HIV in Context (Iringa, Tanzania)

Jesse Cannella

Education Abroad

  1.        I participated in a study abroad program in Iringa, Tanzania called “HIV in Context”. We spent a month in Iringa learning about the history, transmission and public health aspects of HIV in the region, as well as hearing from and visiting clinics, NGOs and professionals in the area.
  2.        Living in Iringa was an eye-opening experience. I lived in a Tanzanian college dorm for a month and ate most of my meals at the cafeteria, which was mostly “wali maharage” (rice and beans). The living conditions and sanitation were also far less safe than those in the United States. Considering the high national prevalence (over 5%) and the regional prevalence of HIV (over 9%), these conditons and nutritional options are considerably dangerous for opportunistic and comorbid infections. Nonetheless, many people had very positive attitudes of success and self-sufficience, free of self-pity. This helped to transform my American perspective of “starving Africa” and the “developing world” into a situation of gray area. Tanzania, and much of Africa, is at a relative disadvantage from the “Western” world in terms of development and access to medicine and technology, but that does make it instiutionally inferior.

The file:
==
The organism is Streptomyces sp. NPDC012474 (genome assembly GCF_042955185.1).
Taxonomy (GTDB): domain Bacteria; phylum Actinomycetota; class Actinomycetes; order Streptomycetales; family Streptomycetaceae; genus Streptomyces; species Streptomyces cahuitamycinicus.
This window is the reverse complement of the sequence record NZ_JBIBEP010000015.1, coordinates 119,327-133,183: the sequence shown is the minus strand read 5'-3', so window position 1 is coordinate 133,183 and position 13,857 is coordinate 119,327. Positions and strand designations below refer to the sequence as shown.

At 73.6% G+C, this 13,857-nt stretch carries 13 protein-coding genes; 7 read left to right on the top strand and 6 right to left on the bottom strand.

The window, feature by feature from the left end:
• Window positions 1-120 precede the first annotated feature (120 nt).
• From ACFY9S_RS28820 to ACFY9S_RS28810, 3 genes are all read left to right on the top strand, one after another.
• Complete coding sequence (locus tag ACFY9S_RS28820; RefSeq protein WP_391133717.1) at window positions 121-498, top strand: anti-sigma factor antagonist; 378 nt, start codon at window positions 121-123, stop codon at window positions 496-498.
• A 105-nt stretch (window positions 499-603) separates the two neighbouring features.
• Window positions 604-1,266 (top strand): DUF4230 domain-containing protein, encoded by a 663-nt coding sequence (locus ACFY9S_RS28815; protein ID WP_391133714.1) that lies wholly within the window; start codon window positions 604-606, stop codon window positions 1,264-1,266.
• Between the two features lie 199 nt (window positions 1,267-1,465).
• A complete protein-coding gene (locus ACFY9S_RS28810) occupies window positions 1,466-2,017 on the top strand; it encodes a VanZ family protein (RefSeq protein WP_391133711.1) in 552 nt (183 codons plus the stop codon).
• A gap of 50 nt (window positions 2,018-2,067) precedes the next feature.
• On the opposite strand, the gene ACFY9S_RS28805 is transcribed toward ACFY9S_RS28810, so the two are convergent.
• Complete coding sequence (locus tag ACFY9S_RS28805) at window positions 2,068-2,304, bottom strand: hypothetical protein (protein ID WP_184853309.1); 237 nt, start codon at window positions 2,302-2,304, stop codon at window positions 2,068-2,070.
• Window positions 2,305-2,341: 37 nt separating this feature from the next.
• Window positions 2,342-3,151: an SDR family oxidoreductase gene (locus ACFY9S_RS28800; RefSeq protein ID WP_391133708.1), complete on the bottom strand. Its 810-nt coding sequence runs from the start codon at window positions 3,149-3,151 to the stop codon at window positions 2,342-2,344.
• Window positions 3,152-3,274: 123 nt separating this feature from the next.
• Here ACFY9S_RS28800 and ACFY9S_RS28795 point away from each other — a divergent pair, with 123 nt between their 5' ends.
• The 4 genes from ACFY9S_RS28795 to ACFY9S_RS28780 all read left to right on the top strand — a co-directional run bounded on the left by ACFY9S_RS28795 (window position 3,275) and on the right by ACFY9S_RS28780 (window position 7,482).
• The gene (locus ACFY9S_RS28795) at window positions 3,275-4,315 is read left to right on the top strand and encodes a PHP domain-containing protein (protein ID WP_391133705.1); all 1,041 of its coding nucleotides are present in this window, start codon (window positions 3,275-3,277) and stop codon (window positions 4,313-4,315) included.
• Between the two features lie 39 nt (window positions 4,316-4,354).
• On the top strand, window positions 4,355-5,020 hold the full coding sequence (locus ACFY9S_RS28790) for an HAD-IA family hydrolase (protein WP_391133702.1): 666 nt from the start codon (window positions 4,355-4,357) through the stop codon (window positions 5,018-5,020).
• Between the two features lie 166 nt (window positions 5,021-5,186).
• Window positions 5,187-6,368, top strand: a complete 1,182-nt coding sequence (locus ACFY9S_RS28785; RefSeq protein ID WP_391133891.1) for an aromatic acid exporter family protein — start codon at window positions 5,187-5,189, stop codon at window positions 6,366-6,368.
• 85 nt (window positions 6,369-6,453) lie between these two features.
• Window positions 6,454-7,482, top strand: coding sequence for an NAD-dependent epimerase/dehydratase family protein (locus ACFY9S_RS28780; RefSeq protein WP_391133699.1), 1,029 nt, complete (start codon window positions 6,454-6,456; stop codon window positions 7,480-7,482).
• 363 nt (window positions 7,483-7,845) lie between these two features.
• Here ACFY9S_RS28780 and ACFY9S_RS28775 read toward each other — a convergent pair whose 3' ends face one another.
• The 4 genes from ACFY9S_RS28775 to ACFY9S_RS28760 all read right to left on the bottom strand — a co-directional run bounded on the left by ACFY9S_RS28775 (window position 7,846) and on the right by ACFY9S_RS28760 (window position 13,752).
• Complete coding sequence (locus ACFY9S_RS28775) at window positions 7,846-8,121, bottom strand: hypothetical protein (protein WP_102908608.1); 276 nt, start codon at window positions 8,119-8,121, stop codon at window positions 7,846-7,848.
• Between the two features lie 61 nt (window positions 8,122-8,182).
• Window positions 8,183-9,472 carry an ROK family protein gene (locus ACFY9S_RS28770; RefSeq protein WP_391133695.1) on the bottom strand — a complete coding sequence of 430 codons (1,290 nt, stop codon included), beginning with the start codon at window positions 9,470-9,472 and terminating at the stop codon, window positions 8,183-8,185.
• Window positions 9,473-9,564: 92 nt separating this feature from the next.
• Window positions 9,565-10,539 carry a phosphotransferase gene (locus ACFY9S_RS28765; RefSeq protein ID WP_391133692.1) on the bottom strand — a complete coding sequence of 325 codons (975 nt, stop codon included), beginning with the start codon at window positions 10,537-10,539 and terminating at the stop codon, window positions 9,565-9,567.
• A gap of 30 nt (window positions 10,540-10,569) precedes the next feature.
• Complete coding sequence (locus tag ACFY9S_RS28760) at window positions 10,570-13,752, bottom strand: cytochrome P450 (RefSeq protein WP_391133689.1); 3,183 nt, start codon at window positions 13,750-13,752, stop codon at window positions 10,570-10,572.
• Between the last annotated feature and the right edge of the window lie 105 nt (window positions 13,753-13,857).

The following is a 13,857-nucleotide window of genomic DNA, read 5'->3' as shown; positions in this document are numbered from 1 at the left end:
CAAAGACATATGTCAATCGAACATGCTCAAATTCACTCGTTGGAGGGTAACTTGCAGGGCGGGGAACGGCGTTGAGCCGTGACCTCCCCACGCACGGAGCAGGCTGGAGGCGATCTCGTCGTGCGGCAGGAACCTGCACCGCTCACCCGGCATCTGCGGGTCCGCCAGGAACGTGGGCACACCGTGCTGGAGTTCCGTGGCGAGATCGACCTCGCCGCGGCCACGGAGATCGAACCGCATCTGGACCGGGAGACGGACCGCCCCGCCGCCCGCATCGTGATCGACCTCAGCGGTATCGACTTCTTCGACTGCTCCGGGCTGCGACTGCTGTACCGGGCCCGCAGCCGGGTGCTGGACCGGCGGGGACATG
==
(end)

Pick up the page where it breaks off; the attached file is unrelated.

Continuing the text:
3.       One important part of my experience was learning Swahili. It is very difficult to stay in a foreign country for an extended period of time with little or no understanding of their language. By expanding my knowledge of Swahili, I was able to learn how to communicate directly with local individuals and more precisely communicate. It allowed me to translate for myself certain propaganda and printed or posted statements, rather than rely on the translations of others, sometimes changing the meanings quite signifcantly from the supposed English translations. This helped to create a more authentic experience and direct understanding of my surroundings. It also created a level of ethos on my behalf when conversing with Tanzanians. This allowed me to have more contextual pereptions of NGOs and the work of others’ with HIV and the region.                                  Perhaps the most significant experience of my trip was visiting an HIV support group. The group was created, run by and consisted of all HIV-positive individuals. It was a group meant to provide emotional, moral and financial support to its members. It was extremely well organized, having a president and treasurer, among other roles, and with a regular meeting schedule. The group essentially takes about a USD 2.50 “insurance premium” from each member every month. When a member is having considerable economic difficulty, they then use this money to help pay for the member’s food or medical expenses. The group helps to ensure that everyone regularly attends the HIV clinic and stays with their ARV drugs. They also provide emotional support for an otherwise stigmatized, and often socially ostrocized, group of people. The support group was extremely welcoming to and open with our group. The group all had very positive and proud demeanors, even though they were all in very difficult situations. This experience helped show me that many Tanzanians, even those who are HIV-positive, have a very high sense of credibility, organizaional potential and self-reliance.                                                                                                                                                                                          An experience which similarly helped transform me, but from a different direction, was a meeting with an American environmental NGO. This experience adjusted my view of Western influence on Tanzania. The man in charge was fairly self-righteous and proud of his work, even though it had made little to no difference, so far, for the local population. He expressed quite judgemental attitudes of Tanzanians and their essentially “inability” and “ignorance” of protecting the environment. He was not well versed in the culture and did not even have any basic knowledge of Swahili. It was disturbing that what seemed to be a positive, American-run NGO had such minimal impact and was led by someone who seemed so inconsiderate of the local population. It helped show me that “Western” efforts to “fix” other regions of the world, such as Africa, often have an unstable ground effect and may be “fixing a problem” that cannot be solved in that way, or already has alternative solutions from the local population.